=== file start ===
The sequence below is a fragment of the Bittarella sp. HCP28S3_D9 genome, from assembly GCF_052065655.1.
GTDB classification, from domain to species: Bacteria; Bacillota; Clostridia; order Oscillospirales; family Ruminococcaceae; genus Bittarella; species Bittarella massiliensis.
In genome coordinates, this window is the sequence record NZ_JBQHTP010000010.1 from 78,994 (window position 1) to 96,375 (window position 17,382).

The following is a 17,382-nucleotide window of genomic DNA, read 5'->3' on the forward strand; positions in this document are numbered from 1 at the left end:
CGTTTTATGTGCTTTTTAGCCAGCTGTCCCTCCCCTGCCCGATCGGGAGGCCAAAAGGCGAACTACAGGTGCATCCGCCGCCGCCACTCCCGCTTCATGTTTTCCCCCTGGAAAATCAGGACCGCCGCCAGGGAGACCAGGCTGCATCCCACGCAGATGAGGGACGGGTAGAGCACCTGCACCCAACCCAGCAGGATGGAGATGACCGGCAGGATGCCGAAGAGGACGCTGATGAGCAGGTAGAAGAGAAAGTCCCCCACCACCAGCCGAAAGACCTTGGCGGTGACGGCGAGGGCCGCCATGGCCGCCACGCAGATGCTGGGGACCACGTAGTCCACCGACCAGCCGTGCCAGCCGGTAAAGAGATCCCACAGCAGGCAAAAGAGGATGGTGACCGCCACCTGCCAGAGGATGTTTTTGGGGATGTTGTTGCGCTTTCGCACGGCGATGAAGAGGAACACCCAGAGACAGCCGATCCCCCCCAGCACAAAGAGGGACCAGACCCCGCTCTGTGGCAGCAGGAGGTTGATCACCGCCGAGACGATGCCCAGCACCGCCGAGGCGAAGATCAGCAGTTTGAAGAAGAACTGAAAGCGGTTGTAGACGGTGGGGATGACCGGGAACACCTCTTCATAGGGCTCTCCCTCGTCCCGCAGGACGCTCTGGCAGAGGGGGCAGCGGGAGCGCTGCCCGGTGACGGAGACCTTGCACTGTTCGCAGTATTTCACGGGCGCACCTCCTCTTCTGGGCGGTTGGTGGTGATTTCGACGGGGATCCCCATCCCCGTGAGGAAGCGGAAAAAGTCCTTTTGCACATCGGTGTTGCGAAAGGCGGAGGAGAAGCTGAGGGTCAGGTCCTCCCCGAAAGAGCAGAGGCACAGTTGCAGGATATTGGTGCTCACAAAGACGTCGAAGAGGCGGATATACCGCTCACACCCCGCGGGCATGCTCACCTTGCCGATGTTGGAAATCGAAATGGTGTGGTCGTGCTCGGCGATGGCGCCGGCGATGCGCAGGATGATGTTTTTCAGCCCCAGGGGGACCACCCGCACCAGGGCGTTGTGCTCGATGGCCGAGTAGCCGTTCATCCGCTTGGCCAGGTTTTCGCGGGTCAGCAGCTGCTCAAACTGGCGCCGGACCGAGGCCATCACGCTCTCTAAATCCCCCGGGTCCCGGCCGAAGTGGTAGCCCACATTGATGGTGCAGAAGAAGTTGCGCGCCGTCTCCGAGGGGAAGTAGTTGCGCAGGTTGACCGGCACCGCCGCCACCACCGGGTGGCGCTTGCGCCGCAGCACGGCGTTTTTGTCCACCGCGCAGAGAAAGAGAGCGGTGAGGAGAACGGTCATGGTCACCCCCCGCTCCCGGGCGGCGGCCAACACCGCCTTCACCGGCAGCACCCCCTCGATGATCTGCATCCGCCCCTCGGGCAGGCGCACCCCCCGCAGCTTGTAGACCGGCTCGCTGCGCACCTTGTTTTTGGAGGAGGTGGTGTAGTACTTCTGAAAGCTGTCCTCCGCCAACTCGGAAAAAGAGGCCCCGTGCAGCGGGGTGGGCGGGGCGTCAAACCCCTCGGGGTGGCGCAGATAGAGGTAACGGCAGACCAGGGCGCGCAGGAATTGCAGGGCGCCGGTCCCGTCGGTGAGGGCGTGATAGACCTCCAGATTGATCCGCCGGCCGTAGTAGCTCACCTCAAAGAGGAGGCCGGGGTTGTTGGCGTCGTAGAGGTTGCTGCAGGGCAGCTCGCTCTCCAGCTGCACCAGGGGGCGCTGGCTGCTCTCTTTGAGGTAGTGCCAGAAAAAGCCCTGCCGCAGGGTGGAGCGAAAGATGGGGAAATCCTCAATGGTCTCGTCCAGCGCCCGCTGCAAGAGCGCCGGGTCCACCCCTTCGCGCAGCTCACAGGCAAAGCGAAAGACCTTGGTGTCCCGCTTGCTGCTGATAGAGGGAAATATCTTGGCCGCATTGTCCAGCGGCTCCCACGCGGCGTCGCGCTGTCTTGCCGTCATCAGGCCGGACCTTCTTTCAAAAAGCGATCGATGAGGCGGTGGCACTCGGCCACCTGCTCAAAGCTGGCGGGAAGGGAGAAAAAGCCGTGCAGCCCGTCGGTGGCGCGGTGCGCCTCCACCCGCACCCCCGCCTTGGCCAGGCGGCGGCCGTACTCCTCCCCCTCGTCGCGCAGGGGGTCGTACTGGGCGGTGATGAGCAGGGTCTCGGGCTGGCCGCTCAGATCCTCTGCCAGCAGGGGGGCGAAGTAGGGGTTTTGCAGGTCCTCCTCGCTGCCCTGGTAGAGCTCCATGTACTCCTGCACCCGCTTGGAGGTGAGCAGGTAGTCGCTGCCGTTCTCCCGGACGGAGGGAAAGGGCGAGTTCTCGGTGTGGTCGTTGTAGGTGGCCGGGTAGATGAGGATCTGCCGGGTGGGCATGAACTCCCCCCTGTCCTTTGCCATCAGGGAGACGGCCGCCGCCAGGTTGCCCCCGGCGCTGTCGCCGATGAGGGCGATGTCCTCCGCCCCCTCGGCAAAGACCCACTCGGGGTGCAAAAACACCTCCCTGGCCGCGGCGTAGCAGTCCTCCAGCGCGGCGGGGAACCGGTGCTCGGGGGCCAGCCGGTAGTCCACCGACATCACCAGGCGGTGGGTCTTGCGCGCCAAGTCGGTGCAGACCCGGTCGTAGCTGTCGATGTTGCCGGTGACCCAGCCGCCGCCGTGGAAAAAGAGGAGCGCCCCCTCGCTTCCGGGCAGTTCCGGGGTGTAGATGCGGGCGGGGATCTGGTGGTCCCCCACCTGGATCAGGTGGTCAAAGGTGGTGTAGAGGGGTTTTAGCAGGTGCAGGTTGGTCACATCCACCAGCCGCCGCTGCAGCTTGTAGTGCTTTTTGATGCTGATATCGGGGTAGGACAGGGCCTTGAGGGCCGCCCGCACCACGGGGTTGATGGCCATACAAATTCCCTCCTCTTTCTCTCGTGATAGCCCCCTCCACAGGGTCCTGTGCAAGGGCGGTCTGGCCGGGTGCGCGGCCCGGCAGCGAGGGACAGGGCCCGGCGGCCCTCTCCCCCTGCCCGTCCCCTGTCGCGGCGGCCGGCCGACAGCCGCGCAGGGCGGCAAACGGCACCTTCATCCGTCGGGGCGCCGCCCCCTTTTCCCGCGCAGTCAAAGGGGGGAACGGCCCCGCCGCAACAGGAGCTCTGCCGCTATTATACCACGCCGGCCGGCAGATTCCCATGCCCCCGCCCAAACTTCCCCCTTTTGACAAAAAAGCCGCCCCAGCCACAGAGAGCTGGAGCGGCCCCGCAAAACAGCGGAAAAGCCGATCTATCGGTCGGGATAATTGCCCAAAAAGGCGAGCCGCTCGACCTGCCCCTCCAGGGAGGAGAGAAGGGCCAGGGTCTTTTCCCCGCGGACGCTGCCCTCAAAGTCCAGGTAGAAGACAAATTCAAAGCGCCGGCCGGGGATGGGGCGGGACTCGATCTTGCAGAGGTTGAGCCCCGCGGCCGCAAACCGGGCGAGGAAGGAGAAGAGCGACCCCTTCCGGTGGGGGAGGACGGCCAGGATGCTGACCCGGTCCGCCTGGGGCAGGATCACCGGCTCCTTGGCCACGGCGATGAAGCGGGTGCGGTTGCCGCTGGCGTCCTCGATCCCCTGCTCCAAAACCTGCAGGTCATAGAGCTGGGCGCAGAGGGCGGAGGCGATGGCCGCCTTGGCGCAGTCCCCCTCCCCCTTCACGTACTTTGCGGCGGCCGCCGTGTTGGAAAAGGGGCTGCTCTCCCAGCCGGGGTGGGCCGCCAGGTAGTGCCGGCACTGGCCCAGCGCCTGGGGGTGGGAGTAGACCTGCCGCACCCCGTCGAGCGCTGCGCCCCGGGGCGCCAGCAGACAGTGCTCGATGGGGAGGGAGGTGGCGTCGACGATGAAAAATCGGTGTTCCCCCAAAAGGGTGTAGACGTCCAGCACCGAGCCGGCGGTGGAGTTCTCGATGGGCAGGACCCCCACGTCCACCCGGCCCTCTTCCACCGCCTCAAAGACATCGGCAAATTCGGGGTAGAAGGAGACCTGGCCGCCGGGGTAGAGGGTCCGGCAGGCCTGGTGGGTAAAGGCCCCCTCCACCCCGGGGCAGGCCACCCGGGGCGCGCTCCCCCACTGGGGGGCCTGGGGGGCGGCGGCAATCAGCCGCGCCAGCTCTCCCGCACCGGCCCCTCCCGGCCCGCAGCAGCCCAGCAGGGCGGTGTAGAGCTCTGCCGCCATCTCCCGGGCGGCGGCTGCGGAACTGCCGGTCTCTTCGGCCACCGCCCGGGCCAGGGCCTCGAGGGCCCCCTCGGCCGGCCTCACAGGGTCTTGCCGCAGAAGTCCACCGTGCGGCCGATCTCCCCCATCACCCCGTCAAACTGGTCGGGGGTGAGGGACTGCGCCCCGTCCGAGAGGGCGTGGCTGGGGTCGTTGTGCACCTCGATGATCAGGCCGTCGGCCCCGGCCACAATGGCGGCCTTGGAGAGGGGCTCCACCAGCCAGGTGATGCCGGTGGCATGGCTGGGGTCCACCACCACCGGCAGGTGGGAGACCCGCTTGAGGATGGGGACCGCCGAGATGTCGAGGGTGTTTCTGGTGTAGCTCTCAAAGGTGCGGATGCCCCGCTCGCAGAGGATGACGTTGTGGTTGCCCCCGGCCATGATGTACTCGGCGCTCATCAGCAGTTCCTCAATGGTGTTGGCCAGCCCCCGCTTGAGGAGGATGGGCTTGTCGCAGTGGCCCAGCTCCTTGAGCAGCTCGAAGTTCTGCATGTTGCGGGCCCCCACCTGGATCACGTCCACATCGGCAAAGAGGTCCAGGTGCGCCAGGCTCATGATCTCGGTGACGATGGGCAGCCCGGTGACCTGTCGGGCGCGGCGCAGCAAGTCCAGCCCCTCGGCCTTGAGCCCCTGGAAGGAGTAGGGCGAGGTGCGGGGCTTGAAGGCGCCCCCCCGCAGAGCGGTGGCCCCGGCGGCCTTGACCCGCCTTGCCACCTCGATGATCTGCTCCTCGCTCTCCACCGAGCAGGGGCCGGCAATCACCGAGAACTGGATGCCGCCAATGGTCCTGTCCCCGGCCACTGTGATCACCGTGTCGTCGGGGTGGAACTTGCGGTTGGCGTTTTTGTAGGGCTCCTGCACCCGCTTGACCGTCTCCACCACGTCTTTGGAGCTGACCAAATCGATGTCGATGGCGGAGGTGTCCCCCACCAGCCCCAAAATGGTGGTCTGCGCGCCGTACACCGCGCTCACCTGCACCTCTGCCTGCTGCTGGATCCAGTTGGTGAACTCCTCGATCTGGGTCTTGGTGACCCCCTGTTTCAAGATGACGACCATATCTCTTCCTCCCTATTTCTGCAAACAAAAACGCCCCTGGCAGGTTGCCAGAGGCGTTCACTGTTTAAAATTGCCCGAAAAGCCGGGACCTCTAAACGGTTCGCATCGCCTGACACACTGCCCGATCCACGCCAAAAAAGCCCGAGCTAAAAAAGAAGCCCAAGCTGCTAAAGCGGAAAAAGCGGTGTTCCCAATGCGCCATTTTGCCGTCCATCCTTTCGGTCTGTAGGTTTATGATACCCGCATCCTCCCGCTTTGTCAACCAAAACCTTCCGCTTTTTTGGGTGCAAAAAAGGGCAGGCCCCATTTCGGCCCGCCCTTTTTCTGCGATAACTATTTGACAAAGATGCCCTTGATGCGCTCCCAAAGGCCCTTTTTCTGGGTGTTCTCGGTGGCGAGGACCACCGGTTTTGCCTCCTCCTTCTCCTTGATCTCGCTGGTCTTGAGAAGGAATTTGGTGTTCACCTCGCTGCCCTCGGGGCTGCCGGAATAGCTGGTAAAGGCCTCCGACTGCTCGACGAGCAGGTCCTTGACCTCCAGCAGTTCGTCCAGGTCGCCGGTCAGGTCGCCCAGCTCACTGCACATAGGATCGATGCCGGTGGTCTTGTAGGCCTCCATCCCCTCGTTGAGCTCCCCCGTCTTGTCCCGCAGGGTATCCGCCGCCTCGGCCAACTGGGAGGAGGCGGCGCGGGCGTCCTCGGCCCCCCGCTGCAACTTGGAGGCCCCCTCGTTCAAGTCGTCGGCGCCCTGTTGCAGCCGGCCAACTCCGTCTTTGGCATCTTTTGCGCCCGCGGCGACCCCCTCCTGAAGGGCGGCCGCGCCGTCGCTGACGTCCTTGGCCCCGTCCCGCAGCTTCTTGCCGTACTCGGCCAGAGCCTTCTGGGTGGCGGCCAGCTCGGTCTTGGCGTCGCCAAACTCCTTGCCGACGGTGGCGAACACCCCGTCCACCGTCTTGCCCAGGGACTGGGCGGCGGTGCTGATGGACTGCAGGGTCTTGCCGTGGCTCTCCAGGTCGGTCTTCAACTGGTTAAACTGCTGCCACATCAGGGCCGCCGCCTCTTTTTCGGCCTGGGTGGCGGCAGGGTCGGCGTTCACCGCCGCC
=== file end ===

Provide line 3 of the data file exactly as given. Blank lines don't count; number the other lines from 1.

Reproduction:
In genome coordinates, this window is the sequence record NZ_JBQHTP010000010.1 from 78,994 (window position 1) to 96,375 (window position 17,382).